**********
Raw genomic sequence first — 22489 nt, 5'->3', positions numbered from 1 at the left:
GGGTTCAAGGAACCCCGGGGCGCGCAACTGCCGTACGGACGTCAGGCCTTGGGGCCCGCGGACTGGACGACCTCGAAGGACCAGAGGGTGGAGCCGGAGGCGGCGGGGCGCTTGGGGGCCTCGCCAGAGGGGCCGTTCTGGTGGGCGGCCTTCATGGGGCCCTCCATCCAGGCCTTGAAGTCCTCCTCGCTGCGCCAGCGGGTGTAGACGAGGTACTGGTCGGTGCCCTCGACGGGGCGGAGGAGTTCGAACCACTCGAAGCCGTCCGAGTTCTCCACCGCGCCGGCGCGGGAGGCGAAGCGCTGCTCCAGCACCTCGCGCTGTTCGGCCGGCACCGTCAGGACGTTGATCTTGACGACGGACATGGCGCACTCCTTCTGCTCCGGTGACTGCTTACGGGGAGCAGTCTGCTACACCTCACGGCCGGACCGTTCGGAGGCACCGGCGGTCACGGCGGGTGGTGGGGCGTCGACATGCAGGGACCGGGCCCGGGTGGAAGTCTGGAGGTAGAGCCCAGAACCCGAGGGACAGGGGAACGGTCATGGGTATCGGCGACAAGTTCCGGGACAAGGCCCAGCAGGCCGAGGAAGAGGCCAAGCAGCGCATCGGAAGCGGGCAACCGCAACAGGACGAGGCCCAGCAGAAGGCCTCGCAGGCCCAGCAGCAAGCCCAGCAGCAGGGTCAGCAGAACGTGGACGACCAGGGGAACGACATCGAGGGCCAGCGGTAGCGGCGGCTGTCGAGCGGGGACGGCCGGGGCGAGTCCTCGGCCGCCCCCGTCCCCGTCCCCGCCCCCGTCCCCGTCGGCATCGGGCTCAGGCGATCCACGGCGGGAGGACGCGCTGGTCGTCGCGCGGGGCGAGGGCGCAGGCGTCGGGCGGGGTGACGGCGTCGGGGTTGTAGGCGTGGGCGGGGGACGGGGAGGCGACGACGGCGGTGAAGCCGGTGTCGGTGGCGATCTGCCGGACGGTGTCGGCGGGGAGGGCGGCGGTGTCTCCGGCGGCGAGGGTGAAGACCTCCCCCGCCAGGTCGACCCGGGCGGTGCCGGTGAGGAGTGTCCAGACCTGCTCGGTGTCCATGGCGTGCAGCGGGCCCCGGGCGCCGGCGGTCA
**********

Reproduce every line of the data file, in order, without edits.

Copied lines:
Raw genomic sequence first — 22489 nt, 5'->3', positions numbered from 1 at the left:
GGGTTCAAGGAACCCCGGGGCGCGCAACTGCCGTACGGACGTCAGGCCTTGGGGCCCGCGGACTGGACGACCTCGAAGGACCAGAGGGTGGAGCCGGAGGCGGCGGGGCGCTTGGGGGCCTCGCCAGAGGGGCCGTTCTGGTGGGCGGCCTTCATGGGGCCCTCCATCCAGGCCTTGAAGTCCTCCTCGCTGCGCCAGCGGGTGTAGACGAGGTACTGGTCGGTGCCCTCGACGGGGCGGAGGAGTTCGAACCACTCGAAGCCGTCCGAGTTCTCCACCGCGCCGGCGCGGGAGGCGAAGCGCTGCTCCAGCACCTCGCGCTGTTCGGCCGGCACCGTCAGGACGTTGATCTTGACGACGGACATGGCGCACTCCTTCTGCTCCGGTGACTGCTTACGGGGAGCAGTCTGCTACACCTCACGGCCGGACCGTTCGGAGGCACCGGCGGTCACGGCGGGTGGTGGGGCGTCGACATGCAGGGACCGGGCCCGGGTGGAAGTCTGGAGGTAGAGCCCAGAACCCGAGGGACAGGGGAACGGTCATGGGTATCGGCGACAAGTTCCGGGACAAGGCCCAGCAGGCCGAGGAAGAGGCCAAGCAGCGCATCGGAAGCGGGCAACCGCAACAGGACGAGGCCCAGCAGAAGGCCTCGCAGGCCCAGCAGCAAGCCCAGCAGCAGGGTCAGCAGAACGTGGACGACCAGGGGAACGACATCGAGGGCCAGCGGTAGCGGCGGCTGTCGAGCGGGGACGGCCGGGGCGAGTCCTCGGCCGCCCCCGTCCCCGTCCCCGCCCCCGTCCCCGTCGGCATCGGGCTCAGGCGATCCACGGCGGGAGGACGCGCTGGTCGTCGCGCGGGGCGAGGGCGCAGGCGTCGGGCGGGGTGACGGCGTCGGGGTTGTAGGCGTGGGCGGGGGACGGGGAGGCGACGACGGCGGTGAAGCCGGTGTCGGTGGCGATCTGCCGGACGGTGTCGGCGGGGAGGGCGGCGGTGTCTCCGGCGGCGAGGGTGAAGACCTCCCCCGCCAGGTCGACCCGGGCGGTGCCGGTGAGGAGTGTCCAGACCTGCTCGGTGTCCATGGCGTGCAGCGGGCCCCGGGCGCCGGCGGTCA